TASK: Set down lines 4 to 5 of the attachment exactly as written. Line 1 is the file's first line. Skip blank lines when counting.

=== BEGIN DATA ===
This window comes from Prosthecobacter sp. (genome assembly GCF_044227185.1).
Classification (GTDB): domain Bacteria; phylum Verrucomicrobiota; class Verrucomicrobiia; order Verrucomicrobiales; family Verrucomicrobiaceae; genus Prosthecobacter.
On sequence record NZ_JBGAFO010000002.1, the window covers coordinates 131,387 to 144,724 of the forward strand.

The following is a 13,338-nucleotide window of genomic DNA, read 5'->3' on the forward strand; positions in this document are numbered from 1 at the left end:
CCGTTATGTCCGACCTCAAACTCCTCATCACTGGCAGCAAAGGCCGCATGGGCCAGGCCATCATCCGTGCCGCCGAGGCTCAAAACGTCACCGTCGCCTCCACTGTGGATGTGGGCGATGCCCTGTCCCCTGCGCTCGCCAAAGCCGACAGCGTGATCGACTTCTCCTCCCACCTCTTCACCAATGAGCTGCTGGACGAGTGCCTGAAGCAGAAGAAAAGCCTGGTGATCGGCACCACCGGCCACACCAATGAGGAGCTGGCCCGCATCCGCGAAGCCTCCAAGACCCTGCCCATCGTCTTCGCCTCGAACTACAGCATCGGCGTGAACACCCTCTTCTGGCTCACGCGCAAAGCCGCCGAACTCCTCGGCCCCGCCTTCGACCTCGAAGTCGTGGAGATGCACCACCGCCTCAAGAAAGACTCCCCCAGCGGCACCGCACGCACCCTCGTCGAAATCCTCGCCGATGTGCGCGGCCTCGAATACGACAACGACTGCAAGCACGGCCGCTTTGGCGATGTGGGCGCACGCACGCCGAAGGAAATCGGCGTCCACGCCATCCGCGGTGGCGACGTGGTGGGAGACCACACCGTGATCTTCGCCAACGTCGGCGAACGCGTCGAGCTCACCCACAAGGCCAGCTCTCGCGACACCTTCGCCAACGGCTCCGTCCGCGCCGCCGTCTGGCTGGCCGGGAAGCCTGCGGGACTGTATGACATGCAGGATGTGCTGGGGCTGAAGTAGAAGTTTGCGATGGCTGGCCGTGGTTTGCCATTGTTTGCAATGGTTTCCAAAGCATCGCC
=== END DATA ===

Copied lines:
The following is a 13,338-nucleotide window of genomic DNA, read 5'->3' on the forward strand; positions in this document are numbered from 1 at the left end:
CCGTTATGTCCGACCTCAAACTCCTCATCACTGGCAGCAAAGGCCGCATGGGCCAGGCCATCATCCGTGCCGCCGAGGCTCAAAACGTCACCGTCGCCTCCACTGTGGATGTGGGCGATGCCCTGTCCCCTGCGCTCGCCAAAGCCGACAGCGTGATCGACTTCTCCTCCCACCTCTTCACCAATGAGCTGCTGGACGAGTGCCTGAAGCAGAAGAAAAGCCTGGTGATCGGCACCACCGGCCACACCAATGAGGAGCTGGCCCGCATCCGCGAAGCCTCCAAGACCCTGCCCATCGTCTTCGCCTCGAACTACAGCATCGGCGTGAACACCCTCTTCTGGCTCACGCGCAAAGCCGCCGAACTCCTCGGCCCCGCCTTCGACCTCGAAGTCGTGGAGATGCACCACCGCCTCAAGAAAGACTCCCCCAGCGGCACCGCACGCACCCTCGTCGAAATCCTCGCCGATGTGCGCGGCCTCGAATACGACAACGACTGCAAGCACGGCCGCTTTGGCGATGTGGGCGCACGCACGCCGAAGGAAATCGGCGTCCACGCCATCCGCGGTGGCGACGTGGTGGGAGACCACACCGTGATCTTCGCCAACGTCGGCGAACGCGTCGAGCTCACCCACAAGGCCAGCTCTCGCGACACCTTCGCCAACGGCTCCGTCCGCGCCGCCGTCTGGCTGGCCGGGAAGCCTGCGGGACTGTATGACATGCAGGATGTGCTGGGGCTGAAGTAGAAGTTTGCGATGGCTGGCCGTGGTTTGCCATTGTTTGCAATGGTTTCCAAAGCATCGCC